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  • Writer's pictureThe Small Charity Week team

Spotlight on: Living It Up

Living It Up provides social and educational opportunities for adults with learning disabilities and autism. Founders Fizz Heseltine and Claire Crawford-Smith share the incredible impact they’re having in and around Bedfordshire, and the value of local community support.

The Living It Up team

Tell us about Living It Up’s work and aims

Our organisation, which kicked off 15 years ago, was sparked by a simple yet powerful campaign: “Stay Up Late”. This initiative highlighted the restrictive curfews faced by individuals with autism and learning disabilities, who were often required to be home by 9pm. So, we organised a one-off party to support this cause. Little did we know that single event would ignite something much bigger. 

The response was incredible. People who came said it was the best night of their lives. For a lot of the people we support, their only social outlet before this was a disco in a school hall from 6pm to 7.45pm, with a little sandwich in between. And we thought: well, that's not how I go out and party.

This has been our main ethos underlying everything: everyone deserves equal opportunities. We realised how fortunate we are to have the freedom to make choices, and we wanted to extend that to those with learning disabilities too. 

We refuse to accept a world where individuals are told when they must go home. Instead, we advocate for the right to choose when to leave, just like anyone else. 

How are you making a difference to people's lives?

One of the most impactful moments for us was when we witnessed a member who had previously struggled with social interaction and self-confidence take to the stage at one of our Performing Arts Centre showcases. Through our programmes, they had discovered a passion for singing and performing. Seeing them shine on stage, surrounded by cheering friends and supporters, was truly an incredible moment.  


Living It Up isn't just about providing services – it's about building a supportive and inclusive community where everyone feels valued and accepted. It’s seeing people blossom and grow in confidence when they’re afforded the opportunities that everyone should have. We’ve seen people who never thought they’d be able to speak in front of people get the chance to be incredible performers, musicians, and radio presenters.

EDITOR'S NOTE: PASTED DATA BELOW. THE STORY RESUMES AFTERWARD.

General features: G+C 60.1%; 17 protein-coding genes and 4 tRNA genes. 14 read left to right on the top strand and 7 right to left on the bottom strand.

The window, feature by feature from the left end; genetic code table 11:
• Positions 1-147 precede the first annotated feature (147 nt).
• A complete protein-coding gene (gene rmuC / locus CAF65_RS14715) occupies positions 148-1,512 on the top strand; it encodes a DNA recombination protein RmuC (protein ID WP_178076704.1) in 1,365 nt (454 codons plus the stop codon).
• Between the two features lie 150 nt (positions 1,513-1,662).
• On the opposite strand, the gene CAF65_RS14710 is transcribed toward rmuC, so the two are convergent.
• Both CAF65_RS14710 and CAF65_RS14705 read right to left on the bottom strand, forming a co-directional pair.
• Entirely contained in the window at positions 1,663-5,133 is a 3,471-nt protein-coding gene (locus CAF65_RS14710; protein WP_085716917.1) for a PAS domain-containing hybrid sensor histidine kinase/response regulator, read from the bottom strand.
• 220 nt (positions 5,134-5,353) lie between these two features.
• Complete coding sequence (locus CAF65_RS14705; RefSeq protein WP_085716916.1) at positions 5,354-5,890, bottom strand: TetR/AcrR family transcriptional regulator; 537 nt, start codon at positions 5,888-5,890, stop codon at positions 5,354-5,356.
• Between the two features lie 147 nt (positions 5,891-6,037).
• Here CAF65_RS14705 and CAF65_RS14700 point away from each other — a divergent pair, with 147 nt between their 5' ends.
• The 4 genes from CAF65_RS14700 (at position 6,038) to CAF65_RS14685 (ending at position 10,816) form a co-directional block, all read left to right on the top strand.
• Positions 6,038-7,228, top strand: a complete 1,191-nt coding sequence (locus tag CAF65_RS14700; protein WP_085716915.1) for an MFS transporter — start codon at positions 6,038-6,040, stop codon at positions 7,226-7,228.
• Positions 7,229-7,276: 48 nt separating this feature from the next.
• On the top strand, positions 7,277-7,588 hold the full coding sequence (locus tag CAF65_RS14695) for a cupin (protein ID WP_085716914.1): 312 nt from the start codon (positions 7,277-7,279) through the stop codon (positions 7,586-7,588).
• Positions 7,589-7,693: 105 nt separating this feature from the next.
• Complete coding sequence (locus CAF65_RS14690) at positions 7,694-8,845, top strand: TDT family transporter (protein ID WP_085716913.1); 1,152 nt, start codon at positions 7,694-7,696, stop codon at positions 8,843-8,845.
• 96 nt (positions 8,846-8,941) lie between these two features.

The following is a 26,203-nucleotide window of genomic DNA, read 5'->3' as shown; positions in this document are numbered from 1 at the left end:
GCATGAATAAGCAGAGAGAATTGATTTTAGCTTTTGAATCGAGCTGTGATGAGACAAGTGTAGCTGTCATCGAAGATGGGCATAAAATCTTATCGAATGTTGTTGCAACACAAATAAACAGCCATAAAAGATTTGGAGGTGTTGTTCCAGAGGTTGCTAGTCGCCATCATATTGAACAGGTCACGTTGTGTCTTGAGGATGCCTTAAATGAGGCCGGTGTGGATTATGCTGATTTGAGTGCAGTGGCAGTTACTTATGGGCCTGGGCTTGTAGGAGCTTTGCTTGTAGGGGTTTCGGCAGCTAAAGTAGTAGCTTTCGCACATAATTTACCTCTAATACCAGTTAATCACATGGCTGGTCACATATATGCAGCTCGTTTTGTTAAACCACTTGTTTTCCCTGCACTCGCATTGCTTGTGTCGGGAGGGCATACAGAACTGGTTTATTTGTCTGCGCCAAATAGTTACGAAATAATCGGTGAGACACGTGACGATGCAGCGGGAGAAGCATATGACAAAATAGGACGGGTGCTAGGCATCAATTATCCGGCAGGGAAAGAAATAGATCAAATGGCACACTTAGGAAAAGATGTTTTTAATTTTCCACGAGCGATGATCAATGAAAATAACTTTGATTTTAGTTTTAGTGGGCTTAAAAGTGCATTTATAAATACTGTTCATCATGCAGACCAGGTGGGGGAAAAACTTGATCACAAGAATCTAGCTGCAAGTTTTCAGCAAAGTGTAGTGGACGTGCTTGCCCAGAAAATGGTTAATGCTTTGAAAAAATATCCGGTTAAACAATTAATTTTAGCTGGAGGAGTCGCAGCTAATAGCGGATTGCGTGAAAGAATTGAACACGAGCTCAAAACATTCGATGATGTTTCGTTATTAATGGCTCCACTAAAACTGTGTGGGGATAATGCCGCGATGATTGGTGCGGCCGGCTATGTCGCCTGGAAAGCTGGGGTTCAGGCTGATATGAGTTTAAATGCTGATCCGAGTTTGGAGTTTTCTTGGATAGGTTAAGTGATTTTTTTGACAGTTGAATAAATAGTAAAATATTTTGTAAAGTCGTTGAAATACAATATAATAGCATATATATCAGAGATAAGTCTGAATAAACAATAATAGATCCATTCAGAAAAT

What we do really does make a difference to the confidence of the people we support and work alongside, and it’s also created brilliant connections within the wider community.  


Where we see a need, we just go about making it happen. We started off with no money and no funding – we just had a vision, a laptop, and a musician with a guitar. But we knew there was a need. We believe in creating accessible spaces that allow people to thrive – and everything else will follow.  

A group of people with learning difficulties and autism enjoying themselves at a Living It Up event


What role do volunteers play in the running of Living It Up, and what impact do they have? 

We couldn’t do anything without our volunteers. From assisting with event coordination to providing one-on-one support to participants, to even just helping us with decorating the space – our volunteers are incredible.   


Many of our volunteers have been around for years, and they all have too much pride in what they’re doing. They really can’t do enough for us – and that’s what helps us know what we’re doing is right.  


We're all just one big family. We just help each other out – the community has really pulled together time and time again. And I really think that community ethos and spirit makes the organisation what it is. 


What are some of the challenges you face?


Funding, funding, funding. Like many small charities, funding is always a challenge for us. Securing sustainable funding streams to support our existing work and our efforts to expand the services is a constant uphill battle.  


We're doing quite well financially, but not well enough. And we just constantly play catch up. 


But the community support is just amazing. Even our local council is just so supportive. We don’t get any funding from them, and although it would be great to be funded for the services we deliver, we know there just isn’t the money there.  


So, although our funding situation could be better, we still feel grateful. 


How do you feel small charities like yours could be better supported?

When it comes to funding, we believe funders need to recognise the contribution that small charities make to society and provide more tailored support and funding opportunities.


We don’t have enough money for a dedicated grants team. So, it becomes really difficult to secure the funding when it can be so time consuming. And we just can’t afford to employ a team of people. We aren’t experts, we’re all just learning on the job and doing a bit of everything – and so understanding from people about the realities of running a small charity goes a long way.  


Small charities like ours rely heavily on the generosity and support of our local community. Whether it's through donations, volunteering, or simply spreading the word about our work: every bit of support makes a difference. We genuinely couldn’t ask for more from our wonderful supporters.  


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